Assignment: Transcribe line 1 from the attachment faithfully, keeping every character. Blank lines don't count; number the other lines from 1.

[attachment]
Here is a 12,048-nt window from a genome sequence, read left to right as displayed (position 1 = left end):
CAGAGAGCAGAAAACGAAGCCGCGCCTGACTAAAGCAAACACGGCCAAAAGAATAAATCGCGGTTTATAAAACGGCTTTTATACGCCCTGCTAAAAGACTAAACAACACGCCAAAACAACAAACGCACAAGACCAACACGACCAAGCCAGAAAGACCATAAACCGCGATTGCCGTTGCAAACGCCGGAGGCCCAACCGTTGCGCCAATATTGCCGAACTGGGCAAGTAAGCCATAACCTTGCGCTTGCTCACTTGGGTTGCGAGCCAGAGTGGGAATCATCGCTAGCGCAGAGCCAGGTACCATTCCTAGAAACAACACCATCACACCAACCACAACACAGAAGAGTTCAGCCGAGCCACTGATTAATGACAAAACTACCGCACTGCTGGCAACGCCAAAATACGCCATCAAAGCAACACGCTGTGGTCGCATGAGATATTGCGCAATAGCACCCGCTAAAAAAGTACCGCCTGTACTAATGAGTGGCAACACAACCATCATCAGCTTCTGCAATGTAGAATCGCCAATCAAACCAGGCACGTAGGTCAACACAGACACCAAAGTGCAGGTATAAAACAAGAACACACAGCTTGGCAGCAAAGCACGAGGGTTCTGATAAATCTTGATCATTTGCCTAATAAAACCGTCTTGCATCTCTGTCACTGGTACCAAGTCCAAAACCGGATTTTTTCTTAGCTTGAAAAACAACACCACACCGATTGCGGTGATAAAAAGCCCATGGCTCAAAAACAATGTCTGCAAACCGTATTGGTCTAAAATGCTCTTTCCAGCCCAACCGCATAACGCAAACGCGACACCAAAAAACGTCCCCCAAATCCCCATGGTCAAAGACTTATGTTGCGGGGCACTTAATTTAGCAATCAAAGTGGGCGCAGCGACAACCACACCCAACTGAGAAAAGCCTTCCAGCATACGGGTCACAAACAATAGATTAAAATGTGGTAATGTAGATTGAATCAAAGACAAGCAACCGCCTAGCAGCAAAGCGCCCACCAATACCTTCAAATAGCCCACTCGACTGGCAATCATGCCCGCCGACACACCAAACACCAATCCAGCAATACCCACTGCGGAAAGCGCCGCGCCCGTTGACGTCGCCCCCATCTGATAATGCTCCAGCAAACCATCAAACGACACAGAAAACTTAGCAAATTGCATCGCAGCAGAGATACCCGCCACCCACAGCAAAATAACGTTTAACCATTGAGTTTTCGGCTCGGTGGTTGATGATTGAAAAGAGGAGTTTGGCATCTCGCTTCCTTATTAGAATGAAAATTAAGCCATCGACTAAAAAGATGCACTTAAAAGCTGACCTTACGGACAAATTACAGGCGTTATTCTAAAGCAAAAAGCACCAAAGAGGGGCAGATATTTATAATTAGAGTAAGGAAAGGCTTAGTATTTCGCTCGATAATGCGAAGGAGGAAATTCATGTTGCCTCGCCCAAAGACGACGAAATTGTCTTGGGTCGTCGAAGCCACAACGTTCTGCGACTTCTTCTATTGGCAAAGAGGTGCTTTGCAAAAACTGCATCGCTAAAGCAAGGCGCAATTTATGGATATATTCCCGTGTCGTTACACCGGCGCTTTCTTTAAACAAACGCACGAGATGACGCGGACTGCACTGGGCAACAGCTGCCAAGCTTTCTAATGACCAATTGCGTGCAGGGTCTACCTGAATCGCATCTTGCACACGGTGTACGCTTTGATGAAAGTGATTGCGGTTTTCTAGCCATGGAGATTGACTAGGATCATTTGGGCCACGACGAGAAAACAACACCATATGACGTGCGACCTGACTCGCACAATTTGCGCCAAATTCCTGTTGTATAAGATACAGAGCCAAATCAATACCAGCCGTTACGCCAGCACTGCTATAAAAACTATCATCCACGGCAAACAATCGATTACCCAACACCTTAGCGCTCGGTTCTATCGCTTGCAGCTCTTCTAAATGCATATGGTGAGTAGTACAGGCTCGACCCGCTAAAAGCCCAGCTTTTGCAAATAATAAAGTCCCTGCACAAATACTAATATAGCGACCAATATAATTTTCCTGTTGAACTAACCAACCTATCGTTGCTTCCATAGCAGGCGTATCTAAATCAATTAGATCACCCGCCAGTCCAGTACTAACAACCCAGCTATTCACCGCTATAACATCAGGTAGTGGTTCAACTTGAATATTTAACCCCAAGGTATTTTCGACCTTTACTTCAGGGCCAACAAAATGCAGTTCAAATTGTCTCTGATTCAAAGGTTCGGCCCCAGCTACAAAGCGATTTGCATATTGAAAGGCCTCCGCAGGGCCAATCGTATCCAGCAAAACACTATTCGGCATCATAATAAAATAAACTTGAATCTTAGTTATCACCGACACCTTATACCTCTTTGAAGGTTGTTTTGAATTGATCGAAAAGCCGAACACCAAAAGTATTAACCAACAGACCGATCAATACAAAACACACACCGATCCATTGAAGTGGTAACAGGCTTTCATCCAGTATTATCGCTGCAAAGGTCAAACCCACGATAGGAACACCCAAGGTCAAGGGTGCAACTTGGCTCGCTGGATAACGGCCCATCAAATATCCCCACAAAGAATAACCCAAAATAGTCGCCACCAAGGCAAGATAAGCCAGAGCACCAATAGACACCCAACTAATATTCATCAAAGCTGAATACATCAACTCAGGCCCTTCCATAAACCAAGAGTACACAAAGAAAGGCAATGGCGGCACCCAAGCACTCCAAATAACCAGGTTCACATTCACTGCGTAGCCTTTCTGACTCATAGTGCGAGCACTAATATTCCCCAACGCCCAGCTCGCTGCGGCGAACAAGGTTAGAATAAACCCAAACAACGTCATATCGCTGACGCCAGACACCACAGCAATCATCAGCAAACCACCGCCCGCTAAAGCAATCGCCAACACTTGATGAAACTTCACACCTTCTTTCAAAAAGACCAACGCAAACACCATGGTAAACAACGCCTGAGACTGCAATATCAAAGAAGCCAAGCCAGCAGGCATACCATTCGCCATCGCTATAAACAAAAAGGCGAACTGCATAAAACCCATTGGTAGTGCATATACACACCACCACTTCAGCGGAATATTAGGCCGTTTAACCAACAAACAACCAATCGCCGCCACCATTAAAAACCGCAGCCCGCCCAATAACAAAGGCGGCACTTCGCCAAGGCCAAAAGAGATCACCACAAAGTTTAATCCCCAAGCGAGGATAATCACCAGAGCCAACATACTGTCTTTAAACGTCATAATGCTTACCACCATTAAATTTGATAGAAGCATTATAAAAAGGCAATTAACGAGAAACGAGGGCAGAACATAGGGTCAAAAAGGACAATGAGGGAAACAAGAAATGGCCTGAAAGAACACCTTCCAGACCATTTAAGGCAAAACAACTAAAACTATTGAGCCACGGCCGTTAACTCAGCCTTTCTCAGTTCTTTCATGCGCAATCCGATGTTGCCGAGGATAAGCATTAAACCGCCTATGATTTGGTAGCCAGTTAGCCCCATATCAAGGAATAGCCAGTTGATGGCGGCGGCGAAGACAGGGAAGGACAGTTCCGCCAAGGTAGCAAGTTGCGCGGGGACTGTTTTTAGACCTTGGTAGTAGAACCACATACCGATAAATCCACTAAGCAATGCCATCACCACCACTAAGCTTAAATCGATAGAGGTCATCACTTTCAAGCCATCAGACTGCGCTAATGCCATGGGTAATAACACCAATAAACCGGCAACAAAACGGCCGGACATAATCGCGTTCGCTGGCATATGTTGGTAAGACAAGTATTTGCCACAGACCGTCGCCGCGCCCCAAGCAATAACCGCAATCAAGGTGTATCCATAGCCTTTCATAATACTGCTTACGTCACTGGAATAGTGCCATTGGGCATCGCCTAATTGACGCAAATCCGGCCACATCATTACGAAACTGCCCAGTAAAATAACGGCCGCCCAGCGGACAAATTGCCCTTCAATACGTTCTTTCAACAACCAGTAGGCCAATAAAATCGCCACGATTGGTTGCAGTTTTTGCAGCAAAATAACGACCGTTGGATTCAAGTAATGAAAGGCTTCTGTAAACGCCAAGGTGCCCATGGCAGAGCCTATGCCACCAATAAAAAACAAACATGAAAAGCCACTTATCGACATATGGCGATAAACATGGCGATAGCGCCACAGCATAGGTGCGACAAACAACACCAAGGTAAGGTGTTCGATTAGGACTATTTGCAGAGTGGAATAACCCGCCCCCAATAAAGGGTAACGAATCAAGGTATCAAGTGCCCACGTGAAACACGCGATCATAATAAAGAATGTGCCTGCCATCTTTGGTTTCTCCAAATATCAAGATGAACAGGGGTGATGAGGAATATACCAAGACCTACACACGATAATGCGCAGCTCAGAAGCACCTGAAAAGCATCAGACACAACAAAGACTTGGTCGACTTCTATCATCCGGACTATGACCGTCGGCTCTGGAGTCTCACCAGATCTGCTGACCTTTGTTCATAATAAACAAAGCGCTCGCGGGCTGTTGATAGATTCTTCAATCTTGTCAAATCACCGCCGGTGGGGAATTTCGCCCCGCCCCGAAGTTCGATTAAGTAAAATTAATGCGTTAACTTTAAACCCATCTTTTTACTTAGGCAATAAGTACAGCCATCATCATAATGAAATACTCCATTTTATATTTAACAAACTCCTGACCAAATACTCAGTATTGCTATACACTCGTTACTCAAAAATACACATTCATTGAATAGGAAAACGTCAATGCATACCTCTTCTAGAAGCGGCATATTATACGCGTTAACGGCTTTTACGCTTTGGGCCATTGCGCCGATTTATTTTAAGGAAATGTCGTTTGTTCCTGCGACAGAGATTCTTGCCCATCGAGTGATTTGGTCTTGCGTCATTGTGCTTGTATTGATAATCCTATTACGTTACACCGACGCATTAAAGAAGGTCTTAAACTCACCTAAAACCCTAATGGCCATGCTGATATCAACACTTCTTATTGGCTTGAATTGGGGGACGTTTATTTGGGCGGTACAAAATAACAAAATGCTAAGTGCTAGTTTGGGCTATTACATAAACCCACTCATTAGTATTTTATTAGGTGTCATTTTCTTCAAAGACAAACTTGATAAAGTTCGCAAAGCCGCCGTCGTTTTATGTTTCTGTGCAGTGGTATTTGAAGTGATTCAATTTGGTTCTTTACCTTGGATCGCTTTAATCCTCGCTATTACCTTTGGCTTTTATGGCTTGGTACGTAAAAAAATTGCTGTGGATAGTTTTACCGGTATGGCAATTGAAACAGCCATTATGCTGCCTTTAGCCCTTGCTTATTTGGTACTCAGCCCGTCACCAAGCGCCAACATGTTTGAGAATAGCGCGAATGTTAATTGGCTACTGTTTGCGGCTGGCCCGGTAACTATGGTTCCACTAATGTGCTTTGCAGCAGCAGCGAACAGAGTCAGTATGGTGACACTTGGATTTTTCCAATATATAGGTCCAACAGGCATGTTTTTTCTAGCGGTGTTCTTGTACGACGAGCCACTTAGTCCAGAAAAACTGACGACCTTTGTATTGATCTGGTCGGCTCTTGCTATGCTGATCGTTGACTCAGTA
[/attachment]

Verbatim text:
Here is a 12,048-nt window from a genome sequence, read left to right as displayed (position 1 = left end):